Designer Skin LLC v. S & L Vitamins, Inc., et al.
Jane Doe v. XYC Corporation
382 N.J.Super. 122 (Appellate Division N.J., December 27, 2005)
Employer Has A Duty To Take Prompt And Effective Action To Prevent Employee From Continuing To View Child Pornography
Reversing the court below, a New Jersey intermediate appellate court holds that an employer has a duty to take "prompt and effective action" to prevent an employee that it had notice was viewing child pornography in the workplace from continuing such criminal activity. This obligation to act requires the employer to investigate the employee's activities. It also requires the employer to report the employee's activities to the appropriate governmental authorities and to take effective action to prevent it, which may require the employee's termination. As a result of this determination, the Court allowed the ex-wife of a former company employee, individually and as guardian for her minor daughter, to proceed with a lawsuit against the employer arising out of the employee's transmission via e-mail from his office computer of three pornographic images of his minor stepdaughter to a child porn site.
Company Employees Have Notice Employee Is Viewing Pornography
The employee in question ("Employee") was employed by the defendant ("Company") as an accountant. Employee's office space consisted of an open cubicle equipped with a computer. Between 1999 and 2001, various Company employees became aware that the Employee was using his office computer to view pornography. Such knowledge was gained by reviewing computer logs that revealed that the Employee had viewed pornographic web sites. Similar information was also gained by examining evidence of the employee's web usage found on his office computer. One of the sites Employee visited specifically spoke about children, and was titled "Teenflirts.org: The Original Non-Nude Teen Index." Other employees reported seeing Employee suddenly minimize his computer screen, so as to hide from their view what had been on his screen.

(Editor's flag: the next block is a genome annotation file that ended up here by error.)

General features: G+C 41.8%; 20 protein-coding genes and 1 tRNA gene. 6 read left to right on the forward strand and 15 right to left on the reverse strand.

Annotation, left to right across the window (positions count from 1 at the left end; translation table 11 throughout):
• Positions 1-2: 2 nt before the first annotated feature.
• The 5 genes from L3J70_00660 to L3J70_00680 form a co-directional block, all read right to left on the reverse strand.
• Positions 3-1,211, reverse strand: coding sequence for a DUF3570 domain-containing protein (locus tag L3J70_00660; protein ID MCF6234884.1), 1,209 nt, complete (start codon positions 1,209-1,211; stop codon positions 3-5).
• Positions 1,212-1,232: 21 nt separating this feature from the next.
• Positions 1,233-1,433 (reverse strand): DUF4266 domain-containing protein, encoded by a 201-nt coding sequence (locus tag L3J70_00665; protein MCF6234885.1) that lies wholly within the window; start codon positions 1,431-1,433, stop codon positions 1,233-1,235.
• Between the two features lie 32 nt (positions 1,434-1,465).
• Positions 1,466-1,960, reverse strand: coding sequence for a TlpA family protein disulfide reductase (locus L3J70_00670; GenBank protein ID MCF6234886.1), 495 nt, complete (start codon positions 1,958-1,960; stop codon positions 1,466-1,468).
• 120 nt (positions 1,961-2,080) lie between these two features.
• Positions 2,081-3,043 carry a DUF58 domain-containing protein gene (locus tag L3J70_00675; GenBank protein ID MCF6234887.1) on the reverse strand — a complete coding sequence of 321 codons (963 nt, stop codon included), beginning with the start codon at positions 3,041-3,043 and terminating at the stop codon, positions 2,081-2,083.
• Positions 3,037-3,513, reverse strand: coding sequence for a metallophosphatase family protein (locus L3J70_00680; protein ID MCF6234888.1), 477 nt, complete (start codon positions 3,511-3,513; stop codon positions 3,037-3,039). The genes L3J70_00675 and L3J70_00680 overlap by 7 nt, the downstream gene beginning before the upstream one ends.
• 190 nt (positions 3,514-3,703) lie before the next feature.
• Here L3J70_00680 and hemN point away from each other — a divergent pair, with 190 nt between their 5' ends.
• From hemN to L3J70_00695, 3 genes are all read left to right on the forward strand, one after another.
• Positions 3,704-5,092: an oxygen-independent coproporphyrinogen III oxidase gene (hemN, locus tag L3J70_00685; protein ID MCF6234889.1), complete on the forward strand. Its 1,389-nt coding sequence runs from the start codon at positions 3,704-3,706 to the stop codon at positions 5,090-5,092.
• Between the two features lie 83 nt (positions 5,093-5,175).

Employee's activities were reported to more senior level employees of the Company. Company policy prohibited the use of Company computers for non-business purposes, and warned that employees who did so "would be subject to discipline, up to and including discharge." It also required employees to report violations of the Company's usage policy.
On two occasions, Company employees asked Employee to stop these activities. The second request was given in March 2001. At that time, Employee agreed to stop his activities. Unfortunately, however, Employee subsequently resumed his use of his office computer to view pornographic web sites. The Company official who had disciplined Employee in March 2001 did not immediately discipline Employee upon learning of his resumption of prohibited activities.
Employee Emails Pornographic Images From Work
In June 2001, Employee was arrested on charges of child pornography. A resulting search by the police of Employee's computer and work space revealed both numerous downloaded and printed images depicting child pornography.
During the five months preceding his arrest, Employee had videotaped and photographed his ten year old stepdaughter both in nude and semi-nude positions. In June 2001, shortly before his arrest, Employee transmitted from his office computer three of the resulting pornographic images to a child porn site in order to obtain access to it.